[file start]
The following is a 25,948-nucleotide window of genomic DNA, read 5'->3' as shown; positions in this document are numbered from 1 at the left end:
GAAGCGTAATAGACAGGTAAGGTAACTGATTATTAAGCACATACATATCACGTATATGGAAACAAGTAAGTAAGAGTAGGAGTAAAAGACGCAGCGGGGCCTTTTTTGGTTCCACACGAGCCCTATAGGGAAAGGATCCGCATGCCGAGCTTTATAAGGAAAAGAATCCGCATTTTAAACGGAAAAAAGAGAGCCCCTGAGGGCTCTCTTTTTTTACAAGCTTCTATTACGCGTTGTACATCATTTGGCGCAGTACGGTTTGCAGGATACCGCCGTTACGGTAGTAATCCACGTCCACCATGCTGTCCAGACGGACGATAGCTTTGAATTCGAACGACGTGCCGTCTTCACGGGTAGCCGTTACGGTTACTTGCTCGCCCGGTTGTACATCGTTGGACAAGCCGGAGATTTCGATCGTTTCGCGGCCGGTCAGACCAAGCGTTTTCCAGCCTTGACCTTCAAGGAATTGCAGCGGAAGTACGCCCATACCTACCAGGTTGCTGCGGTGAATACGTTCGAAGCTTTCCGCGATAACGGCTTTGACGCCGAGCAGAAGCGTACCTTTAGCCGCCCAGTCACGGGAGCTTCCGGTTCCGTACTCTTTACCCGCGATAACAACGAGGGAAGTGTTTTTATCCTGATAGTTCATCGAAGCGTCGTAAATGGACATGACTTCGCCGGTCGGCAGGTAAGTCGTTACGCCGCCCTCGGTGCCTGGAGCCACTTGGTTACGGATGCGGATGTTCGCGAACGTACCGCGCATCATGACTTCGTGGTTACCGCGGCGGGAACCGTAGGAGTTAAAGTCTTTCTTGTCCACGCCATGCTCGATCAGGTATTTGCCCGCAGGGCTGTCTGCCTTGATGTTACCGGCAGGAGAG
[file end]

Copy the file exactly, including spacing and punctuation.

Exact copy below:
The following is a 25,948-nucleotide window of genomic DNA, read 5'->3' as shown; positions in this document are numbered from 1 at the left end:
GAAGCGTAATAGACAGGTAAGGTAACTGATTATTAAGCACATACATATCACGTATATGGAAACAAGTAAGTAAGAGTAGGAGTAAAAGACGCAGCGGGGCCTTTTTTGGTTCCACACGAGCCCTATAGGGAAAGGATCCGCATGCCGAGCTTTATAAGGAAAAGAATCCGCATTTTAAACGGAAAAAAGAGAGCCCCTGAGGGCTCTCTTTTTTTACAAGCTTCTATTACGCGTTGTACATCATTTGGCGCAGTACGGTTTGCAGGATACCGCCGTTACGGTAGTAATCCACGTCCACCATGCTGTCCAGACGGACGATAGCTTTGAATTCGAACGACGTGCCGTCTTCACGGGTAGCCGTTACGGTTACTTGCTCGCCCGGTTGTACATCGTTGGACAAGCCGGAGATTTCGATCGTTTCGCGGCCGGTCAGACCAAGCGTTTTCCAGCCTTGACCTTCAAGGAATTGCAGCGGAAGTACGCCCATACCTACCAGGTTGCTGCGGTGAATACGTTCGAAGCTTTCCGCGATAACGGCTTTGACGCCGAGCAGAAGCGTACCTTTAGCCGCCCAGTCACGGGAGCTTCCGGTTCCGTACTCTTTACCCGCGATAACAACGAGGGAAGTGTTTTTATCCTGATAGTTCATCGAAGCGTCGTAAATGGACATGACTTCGCCGGTCGGCAGGTAAGTCGTTACGCCGCCCTCGGTGCCTGGAGCCACTTGGTTACGGATGCGGATGTTCGCGAACGTACCGCGCATCATGACTTCGTGGTTACCGCGGCGGGAACCGTAGGAGTTAAAGTCTTTCTTGTCCACGCCATGCTCGATCAGGTATTTGCCCGCAGGGCTGTCTGCCTTGATGTTACCGGCAGGAGAG